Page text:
Physician Workplace Health Begins with Respectful, Value-free Dialogue
In the spring of 2016, CivicAction, a non-partisan group of senior executives, corporate and community leaders, released a report suggesting that 1.5 million people in the Greater Toronto and Hamilton area have experienced mental health issues that, if left unchecked, could result in a $17 billion loss in productivity over the next 10 years.
That report received a lot of attention. It wasn’t the first to come out and name workplace bullying as a identified mental health challenge [link to harris poll] but it was the first to put such a hefty dollar figure on the comprehensive cost of mental illness in lost productivity to the economy.
According to the Canadian Mental Health Association, 1 in 5 Canadians will experience a mental health issue and approximately 8 per cent of adults will suffer from a major depression at some point in their lives. Mental illness is a leading cause of disability in Canada. Mental health stigma continues to feed discrimination and creates a serious barrier to discovery, care and acceptance of people who need help.
Physicians and workplace health
The annual suicide rate in Canada is 4,000, nearly 11 people a day. Suicide touches every demographic across the county, but one stands out in sharp relief: Physicians kill themselves more than any other occupational group. 2004 data published in the American Journal of Psychiatry found that male doctors are 1.4x, and female physicians 2.3x, more likely to kill themselves than the non-physician population. The authors cautioned the higher female rates could be due to publication bias. Data in Canada is lacking.
There is no secret that the world of medicine has been created as a hard an unforgiving place: intense competition, relentless study, long working hours, and the constant demand of the sick combine to create a high stress environment that demands only the best that practitioners can bring. Scaffold into it a belief system that sees weakness as inferiority and it’s a natural recipe for disaster as people, being human, come face to face with their own humanity. With no support nets to catch them and held back by stigma from getting the necessary help, physicians can spiral out of control without seeking the help they need.
Dr. Gigi Osler, President-Elect of the Canadian Medical Association speaking before the FMWC at the 2017 AGM addressed the shockingly high physician burnout rate of up to 60 per cent for women physicians (overall 54 per cent) and noted that emotional exhaustion emerges as an early burnout sign for women.
This should come as no surprise; add to the unrelenting expectations of the world of medicine the unrelenting expectations of the roles of mother, spouse, and/or daughter for an internal combustion guaranteed to rock the charts.
This isn’t because the job of medicine is so difficult it can’t be done, or that the practice of medicine can’t be structured to recognize the human participants in the system. It’s because the system isn’t working and it’s breaking the people that support it and affecting their mental health.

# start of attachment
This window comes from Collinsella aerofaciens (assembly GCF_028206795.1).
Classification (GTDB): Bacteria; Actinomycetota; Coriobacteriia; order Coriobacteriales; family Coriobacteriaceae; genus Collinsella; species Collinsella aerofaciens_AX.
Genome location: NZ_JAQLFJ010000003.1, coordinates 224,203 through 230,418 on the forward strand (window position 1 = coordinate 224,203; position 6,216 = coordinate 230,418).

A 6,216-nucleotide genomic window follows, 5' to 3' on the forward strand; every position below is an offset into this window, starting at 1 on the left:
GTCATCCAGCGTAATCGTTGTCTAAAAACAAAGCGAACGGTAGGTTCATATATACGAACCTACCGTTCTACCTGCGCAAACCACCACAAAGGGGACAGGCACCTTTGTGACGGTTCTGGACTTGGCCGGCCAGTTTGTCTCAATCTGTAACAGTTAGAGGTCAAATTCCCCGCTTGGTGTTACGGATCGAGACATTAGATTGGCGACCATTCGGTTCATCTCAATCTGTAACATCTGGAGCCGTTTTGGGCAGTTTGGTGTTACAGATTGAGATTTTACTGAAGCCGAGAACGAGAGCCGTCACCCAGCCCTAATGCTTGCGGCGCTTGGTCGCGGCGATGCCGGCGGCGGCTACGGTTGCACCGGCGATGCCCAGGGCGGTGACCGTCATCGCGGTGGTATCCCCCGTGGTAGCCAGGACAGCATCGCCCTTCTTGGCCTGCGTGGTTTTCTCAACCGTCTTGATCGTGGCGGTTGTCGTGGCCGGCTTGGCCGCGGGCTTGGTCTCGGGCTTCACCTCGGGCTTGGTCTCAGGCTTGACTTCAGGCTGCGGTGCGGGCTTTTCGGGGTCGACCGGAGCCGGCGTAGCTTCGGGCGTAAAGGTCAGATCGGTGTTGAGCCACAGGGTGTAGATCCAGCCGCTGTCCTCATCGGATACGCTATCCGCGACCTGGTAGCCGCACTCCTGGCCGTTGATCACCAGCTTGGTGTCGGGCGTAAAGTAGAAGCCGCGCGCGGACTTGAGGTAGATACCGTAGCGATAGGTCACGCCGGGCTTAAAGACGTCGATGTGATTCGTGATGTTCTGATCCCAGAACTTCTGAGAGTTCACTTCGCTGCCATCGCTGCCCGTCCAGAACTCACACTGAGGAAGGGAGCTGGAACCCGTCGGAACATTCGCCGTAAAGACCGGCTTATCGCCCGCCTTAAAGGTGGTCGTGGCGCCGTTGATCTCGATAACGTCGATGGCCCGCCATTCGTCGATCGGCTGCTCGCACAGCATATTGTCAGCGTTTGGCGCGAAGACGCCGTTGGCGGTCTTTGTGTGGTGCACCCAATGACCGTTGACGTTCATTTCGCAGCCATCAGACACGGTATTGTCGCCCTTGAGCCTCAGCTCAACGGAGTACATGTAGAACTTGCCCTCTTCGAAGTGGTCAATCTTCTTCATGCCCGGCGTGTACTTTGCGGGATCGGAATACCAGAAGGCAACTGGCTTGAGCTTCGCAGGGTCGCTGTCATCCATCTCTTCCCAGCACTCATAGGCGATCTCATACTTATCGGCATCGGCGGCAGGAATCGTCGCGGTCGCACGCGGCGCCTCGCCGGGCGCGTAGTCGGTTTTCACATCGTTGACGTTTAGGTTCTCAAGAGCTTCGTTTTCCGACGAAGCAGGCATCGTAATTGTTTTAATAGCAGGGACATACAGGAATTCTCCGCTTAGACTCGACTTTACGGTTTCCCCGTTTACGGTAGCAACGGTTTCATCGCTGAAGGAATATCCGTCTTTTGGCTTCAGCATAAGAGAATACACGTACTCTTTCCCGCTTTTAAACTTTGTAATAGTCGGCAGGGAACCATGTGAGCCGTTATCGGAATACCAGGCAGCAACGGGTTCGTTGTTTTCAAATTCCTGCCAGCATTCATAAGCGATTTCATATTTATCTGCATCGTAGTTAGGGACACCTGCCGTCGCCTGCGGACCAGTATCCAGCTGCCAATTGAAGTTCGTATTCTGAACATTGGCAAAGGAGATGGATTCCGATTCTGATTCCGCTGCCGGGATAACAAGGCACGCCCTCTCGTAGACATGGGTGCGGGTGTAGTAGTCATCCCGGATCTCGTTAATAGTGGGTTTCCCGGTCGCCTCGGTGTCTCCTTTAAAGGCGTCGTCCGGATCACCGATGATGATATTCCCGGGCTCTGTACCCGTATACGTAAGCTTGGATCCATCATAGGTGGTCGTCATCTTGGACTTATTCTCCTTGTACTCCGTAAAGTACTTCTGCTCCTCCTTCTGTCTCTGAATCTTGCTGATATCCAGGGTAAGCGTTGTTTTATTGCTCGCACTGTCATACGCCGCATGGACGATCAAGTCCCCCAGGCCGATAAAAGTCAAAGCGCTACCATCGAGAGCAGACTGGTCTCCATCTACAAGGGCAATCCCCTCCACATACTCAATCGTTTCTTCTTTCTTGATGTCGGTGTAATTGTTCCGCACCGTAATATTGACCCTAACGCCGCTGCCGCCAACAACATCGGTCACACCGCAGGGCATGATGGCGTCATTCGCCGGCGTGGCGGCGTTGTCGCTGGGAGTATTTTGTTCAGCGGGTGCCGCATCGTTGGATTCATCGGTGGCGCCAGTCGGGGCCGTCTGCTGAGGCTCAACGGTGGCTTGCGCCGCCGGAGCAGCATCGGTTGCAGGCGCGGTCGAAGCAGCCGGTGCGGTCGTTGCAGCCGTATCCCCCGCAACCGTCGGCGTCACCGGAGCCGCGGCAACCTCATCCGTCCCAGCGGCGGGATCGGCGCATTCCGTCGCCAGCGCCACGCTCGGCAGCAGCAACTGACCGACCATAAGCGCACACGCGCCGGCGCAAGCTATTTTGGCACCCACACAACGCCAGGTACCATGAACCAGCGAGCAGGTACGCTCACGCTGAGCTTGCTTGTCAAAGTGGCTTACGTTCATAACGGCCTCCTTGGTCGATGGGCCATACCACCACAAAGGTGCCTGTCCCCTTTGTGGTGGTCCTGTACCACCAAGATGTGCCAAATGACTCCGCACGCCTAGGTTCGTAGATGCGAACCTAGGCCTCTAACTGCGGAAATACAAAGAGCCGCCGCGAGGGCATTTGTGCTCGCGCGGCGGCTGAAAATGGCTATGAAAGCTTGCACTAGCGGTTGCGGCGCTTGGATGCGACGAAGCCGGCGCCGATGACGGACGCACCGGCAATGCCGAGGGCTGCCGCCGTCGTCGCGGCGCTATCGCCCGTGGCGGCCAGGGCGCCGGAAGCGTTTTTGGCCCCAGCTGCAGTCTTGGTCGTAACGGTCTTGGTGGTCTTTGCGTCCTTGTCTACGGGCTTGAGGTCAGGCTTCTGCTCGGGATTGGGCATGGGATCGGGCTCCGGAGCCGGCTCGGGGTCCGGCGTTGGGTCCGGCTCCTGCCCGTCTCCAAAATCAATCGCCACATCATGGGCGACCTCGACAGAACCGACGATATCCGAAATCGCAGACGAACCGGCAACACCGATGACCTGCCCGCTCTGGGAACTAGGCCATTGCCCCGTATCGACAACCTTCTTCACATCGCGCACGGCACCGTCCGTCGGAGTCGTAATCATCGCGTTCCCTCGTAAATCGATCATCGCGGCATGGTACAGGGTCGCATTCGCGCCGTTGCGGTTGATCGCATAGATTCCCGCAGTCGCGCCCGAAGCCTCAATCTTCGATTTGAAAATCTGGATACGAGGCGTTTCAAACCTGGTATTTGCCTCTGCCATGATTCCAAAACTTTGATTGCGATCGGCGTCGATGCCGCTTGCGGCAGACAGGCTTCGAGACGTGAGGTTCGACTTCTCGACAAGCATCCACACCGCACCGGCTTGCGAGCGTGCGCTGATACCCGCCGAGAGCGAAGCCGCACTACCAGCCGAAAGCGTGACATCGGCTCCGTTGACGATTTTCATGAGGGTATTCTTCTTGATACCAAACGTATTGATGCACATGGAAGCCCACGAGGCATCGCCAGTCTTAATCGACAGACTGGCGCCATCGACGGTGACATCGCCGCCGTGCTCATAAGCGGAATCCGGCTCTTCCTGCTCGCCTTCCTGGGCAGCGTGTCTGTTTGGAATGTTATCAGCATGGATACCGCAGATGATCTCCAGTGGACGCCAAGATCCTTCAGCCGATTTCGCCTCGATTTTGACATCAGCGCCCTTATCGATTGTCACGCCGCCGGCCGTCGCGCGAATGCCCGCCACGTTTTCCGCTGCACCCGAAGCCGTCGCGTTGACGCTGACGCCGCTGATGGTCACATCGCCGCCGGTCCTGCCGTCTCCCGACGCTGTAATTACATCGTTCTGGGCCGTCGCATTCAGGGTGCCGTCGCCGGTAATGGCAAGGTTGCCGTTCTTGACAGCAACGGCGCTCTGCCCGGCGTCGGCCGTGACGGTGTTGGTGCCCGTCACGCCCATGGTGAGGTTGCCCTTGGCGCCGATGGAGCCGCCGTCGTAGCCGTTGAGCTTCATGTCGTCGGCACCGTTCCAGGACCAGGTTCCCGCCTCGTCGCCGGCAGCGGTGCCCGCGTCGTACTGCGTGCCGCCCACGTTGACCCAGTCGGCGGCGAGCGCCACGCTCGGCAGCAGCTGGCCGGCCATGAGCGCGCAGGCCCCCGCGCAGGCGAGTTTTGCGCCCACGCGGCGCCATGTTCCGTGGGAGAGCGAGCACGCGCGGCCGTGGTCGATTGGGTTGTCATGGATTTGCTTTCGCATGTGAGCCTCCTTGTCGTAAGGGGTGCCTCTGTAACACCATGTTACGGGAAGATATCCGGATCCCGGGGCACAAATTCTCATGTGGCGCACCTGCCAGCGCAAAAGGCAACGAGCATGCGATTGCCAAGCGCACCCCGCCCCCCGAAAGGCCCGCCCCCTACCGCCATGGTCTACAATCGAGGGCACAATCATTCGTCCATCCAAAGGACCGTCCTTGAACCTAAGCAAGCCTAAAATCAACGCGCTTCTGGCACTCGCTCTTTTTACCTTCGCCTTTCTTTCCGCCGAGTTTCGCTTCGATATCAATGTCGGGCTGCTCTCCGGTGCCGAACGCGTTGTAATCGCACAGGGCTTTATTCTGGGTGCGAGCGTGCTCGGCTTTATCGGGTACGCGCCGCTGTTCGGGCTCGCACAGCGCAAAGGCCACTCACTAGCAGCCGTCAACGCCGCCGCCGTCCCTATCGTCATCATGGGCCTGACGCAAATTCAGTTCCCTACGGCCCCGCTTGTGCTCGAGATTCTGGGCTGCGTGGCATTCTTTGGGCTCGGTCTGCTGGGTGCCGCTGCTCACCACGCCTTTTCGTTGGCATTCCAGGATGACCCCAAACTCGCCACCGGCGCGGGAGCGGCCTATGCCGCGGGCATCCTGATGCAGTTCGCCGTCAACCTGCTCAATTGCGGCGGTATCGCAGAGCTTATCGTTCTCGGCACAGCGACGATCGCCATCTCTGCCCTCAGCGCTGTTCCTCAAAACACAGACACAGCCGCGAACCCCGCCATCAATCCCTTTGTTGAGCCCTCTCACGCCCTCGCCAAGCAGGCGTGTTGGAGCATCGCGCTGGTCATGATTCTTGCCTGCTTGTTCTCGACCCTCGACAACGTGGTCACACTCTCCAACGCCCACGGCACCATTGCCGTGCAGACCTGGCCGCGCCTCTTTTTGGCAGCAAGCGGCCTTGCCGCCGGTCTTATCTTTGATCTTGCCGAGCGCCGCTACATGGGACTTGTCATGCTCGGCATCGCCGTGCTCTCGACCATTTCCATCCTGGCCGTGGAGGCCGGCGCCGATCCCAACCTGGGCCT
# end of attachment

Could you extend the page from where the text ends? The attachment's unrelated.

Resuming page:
Researchers put the genesis of the decay in medical school to the “hidden curriculum”, “the unwritten, unofficial and often unintended lessons” that are passed along from instructors to students through watching and mimicking behaviour. These behaviours magnify over the course of medical education and residency, and harden into practice, grow into systems and are taught to and replicated by the next generation over and again.
And then there’s ongoing workplace tension…
Over the past several months, Canadian physicians have been undergoing an assault on their integrity by the government over the proposed changes to the tax code that regulates small business in Canada. The language being used by the government in its messaging has focused on concepts of “fairness” and “integrity” and has implied that physicians are tax-cheats because they take advantage of tax tools that other Canadians take part in: farmers, lawyers, accountants. Tax tools that were collectively and legitimately bargained for. It has been nothing short of ugly.
It is particularly demeaning that as women gain greater access to leadership roles and decision making positions in medicine, characterizations of physicians as dishonest and greedy are the more dominant images in the public discourse, and not the struggling new “Dr. Mom”, with only weeks, maybe a couple of months of maternity leave behind her before she’s back at work, delivering other people’s babies and caring for the sick.
Prime Minister Justin Trudeau marked World Mental Health day with a statement from his Office:
“We also recognize that women face particular challenges in the workplace, and bear a disproportionate responsibility for mental health care. We all benefit when women participate fully in our economy and our communities, and we must do more to build workplaces that are free of discrimination, and safe and healthy for people of all gender identities.”
Women physicians are working mothers, working daughters or spouses, and workplace harassment of physicians as tax cheats, particularly in public, is unbecoming of a feminist government.
We call upon the government of Canada to do its part to improve workplace bullying in the health care environment by engaging in respectful, value-free dialogue and inclusive, collaborative consultations with all employee groups.We all have a role in reducing workplace stress.
If you are thinking of taking your life or know of someone who needs help, please contact:
Wounded Healers : National Post Special Feature
Doctors are facing a health care crisis of their own : Huffington Post
Why Doctors Kill Themselves : Dr. Pamela Wible